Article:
- Sun exposure should be moderate.
- Temperatures should be 60*-70* which is perfect for a home environment. Note: most bud drop is caused by temperatures being too high, or light being too low.
- Humidity should also be moderate.
- Fertilizing should be done when it’s in a growth period, which is commonly between April and October. A complete indoor plant fertilizer will be fine. Less is more as far as strength!
- Watering-it should be moist when in a growth period, but NEVER allow the soil to be WET! When it’s “resting”, cut back on the water, only watering when it’s dry.
- Propagation-can be easily accomplished by cutting a section (at a joint) of more than 2 or 3 segmented stems, after letting them dry out for a few days, root them either in water, or damp sand. Once they are rooted they can be planted in a peat based compost, or potting soil.
- Resting Period is after they bloom. At that point they need to have less water; cooler temperatures; darker location and perhaps a summer vacation outside in a sheltered spot, hopefully safe from snails. This can be difficult to offer a plant for many people, meaning that blooms may not be as prolific. I’m sure that is what happened to mine! We live in a small apartment with limited exposure to sun on the window space. It did NOT get outside this summer-next summer it will!!! I’d check the soil every two weeks or so in our Pacific Northwest climate to be sure it doesn’t get TOO dry. They can stay outside until temperatures drop below 50*.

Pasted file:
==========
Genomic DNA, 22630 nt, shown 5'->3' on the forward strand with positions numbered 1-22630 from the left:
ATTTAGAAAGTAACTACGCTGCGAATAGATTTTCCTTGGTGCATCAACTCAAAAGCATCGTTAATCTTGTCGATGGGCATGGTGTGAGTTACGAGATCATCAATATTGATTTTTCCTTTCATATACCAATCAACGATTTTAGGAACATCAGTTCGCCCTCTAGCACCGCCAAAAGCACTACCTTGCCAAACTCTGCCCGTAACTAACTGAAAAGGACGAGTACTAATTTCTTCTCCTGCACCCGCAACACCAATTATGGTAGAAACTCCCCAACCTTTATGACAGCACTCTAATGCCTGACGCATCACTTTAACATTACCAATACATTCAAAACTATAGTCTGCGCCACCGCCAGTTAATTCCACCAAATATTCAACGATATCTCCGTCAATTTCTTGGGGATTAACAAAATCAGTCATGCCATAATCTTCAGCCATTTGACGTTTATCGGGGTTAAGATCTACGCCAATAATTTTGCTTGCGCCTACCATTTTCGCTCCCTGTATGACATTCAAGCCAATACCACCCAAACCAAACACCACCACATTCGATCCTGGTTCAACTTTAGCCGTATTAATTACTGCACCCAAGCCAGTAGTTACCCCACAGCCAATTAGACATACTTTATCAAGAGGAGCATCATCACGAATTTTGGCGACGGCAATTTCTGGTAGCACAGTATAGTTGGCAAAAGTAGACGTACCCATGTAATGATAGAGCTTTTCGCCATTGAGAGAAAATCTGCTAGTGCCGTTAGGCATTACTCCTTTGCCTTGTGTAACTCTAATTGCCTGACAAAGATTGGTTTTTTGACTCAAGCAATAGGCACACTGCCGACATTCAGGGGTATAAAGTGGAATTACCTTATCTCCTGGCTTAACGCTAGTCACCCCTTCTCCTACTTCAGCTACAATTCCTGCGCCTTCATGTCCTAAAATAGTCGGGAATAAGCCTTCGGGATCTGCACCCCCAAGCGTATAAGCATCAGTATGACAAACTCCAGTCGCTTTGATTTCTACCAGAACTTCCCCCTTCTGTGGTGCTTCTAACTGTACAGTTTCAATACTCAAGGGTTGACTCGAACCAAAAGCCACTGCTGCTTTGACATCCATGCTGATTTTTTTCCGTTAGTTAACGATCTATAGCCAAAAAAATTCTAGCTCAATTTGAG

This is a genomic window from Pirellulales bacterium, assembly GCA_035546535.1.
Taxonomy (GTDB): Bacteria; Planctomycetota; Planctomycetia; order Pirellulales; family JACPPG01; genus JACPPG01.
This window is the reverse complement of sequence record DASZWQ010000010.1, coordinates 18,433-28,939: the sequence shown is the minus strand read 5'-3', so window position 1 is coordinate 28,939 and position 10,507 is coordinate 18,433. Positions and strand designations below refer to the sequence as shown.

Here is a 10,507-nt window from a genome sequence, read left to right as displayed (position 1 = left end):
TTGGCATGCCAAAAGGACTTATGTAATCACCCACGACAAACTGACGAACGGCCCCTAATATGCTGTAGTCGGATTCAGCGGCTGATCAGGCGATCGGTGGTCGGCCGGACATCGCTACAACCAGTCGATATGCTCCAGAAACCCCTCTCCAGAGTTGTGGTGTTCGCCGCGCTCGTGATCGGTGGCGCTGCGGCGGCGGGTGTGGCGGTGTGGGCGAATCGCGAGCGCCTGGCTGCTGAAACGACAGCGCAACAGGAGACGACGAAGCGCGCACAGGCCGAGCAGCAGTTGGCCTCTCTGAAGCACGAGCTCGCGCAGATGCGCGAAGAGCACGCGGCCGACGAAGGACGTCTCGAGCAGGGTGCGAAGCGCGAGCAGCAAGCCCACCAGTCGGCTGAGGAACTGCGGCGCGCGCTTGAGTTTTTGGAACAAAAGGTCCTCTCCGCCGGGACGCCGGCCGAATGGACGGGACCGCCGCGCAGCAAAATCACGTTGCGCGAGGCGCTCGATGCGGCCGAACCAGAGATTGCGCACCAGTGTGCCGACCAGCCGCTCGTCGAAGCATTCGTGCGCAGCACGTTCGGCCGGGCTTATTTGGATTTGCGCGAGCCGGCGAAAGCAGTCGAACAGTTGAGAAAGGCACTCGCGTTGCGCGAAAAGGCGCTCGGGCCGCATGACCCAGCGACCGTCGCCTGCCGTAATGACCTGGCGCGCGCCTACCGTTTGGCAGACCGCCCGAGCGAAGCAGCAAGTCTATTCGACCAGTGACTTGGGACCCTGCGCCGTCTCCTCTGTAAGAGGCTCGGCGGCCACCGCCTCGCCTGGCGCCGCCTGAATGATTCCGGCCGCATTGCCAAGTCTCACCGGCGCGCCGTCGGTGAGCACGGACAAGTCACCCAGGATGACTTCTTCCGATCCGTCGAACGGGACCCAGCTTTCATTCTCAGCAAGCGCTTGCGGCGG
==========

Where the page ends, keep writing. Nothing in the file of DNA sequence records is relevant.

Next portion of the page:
- Blooming Period-as soon as buds appear, cut back on the water, and don’t allow the temperature to drop below 55*.
So, there you have it. I hope all these tips help you deal with Grandma’s Christmas (or whatever) Cactus. It shouldn’t die on YOUR watch if you pay attention to all the advice I’ve given you here.
Maybe this is the year to make cuttings for next Christmas and give each family member their own piece of that family “heirloom”! Enjoy!